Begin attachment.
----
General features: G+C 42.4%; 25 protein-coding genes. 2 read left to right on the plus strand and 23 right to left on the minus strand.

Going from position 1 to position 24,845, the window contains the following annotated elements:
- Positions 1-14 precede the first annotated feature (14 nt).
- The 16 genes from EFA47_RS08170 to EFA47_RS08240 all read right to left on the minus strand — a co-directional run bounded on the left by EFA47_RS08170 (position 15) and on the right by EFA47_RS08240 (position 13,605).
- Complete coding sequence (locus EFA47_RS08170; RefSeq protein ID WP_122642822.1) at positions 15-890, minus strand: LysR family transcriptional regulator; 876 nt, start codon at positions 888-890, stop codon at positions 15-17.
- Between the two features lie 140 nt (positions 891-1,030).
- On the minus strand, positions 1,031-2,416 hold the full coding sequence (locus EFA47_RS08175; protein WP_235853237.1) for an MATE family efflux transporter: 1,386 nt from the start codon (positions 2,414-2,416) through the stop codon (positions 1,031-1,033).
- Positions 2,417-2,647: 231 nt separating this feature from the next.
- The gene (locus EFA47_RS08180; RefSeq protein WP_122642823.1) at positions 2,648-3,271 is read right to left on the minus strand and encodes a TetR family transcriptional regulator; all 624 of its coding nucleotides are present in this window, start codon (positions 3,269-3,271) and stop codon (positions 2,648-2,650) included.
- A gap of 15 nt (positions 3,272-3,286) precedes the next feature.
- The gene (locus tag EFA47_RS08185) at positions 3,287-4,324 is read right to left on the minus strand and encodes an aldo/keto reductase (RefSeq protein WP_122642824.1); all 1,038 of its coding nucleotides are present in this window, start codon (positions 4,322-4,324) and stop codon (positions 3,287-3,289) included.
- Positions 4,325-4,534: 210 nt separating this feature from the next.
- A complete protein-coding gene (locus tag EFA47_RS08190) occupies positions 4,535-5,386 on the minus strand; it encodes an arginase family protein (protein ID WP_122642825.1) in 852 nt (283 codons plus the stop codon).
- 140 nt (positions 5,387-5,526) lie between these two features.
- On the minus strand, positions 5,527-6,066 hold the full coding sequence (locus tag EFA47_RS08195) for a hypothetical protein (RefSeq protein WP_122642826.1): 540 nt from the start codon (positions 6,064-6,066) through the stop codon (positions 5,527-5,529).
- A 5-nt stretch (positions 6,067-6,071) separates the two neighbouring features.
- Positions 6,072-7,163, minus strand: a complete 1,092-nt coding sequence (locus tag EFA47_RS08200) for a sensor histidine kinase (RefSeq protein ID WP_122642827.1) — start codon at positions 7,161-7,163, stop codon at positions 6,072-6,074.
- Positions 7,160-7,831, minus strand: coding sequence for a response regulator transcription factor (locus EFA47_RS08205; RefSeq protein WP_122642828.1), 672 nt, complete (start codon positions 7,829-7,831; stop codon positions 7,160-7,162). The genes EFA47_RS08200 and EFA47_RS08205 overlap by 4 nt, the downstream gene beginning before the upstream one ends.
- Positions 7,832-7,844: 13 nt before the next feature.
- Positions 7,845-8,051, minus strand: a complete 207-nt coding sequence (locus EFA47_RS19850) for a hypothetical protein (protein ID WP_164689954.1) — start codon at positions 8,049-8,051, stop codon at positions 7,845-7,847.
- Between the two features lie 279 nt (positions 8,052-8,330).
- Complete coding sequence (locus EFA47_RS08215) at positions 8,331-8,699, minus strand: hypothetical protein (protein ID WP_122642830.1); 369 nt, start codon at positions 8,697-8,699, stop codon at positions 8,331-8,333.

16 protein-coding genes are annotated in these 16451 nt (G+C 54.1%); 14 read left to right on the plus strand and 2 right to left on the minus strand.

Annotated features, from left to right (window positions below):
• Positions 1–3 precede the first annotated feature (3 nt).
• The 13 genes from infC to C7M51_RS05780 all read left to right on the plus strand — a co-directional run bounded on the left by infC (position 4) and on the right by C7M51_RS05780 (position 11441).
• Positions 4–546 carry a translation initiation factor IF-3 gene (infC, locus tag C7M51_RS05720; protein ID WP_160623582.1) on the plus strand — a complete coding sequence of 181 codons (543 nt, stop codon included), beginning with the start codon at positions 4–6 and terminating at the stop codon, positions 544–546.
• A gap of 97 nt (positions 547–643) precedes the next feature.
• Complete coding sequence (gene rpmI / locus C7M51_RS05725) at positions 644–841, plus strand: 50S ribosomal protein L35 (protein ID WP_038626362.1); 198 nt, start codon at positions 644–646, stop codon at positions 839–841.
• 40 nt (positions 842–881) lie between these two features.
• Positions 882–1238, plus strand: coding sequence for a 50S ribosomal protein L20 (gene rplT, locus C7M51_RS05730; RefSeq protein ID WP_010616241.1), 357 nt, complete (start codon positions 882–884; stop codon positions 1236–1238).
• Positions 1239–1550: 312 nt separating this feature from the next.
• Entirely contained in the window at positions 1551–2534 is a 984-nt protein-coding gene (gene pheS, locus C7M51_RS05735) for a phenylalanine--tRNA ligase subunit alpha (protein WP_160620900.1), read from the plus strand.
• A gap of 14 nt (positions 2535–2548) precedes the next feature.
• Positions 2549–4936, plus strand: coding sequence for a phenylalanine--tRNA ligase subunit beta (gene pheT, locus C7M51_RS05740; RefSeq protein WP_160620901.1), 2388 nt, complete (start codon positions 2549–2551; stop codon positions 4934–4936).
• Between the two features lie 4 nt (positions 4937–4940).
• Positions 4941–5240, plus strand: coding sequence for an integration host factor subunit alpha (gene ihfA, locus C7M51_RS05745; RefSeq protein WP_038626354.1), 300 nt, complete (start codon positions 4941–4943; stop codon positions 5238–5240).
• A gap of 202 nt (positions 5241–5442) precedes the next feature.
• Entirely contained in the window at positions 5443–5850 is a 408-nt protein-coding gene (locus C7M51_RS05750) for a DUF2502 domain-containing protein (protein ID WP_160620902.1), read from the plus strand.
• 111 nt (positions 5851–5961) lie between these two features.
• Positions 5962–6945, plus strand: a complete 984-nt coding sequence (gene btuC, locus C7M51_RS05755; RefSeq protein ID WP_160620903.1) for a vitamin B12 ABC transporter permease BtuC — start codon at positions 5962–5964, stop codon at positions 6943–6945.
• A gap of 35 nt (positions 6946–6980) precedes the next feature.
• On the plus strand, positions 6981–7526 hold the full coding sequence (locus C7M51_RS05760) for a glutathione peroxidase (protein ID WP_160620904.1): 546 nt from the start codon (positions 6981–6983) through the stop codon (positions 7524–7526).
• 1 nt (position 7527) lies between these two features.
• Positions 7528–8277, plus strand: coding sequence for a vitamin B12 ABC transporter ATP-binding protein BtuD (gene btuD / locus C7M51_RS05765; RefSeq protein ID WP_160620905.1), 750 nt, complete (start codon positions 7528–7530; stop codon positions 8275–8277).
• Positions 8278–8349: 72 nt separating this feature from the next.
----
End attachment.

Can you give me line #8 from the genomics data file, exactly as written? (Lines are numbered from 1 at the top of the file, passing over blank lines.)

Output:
- Positions 2,417-2,647: 231 nt separating this feature from the next.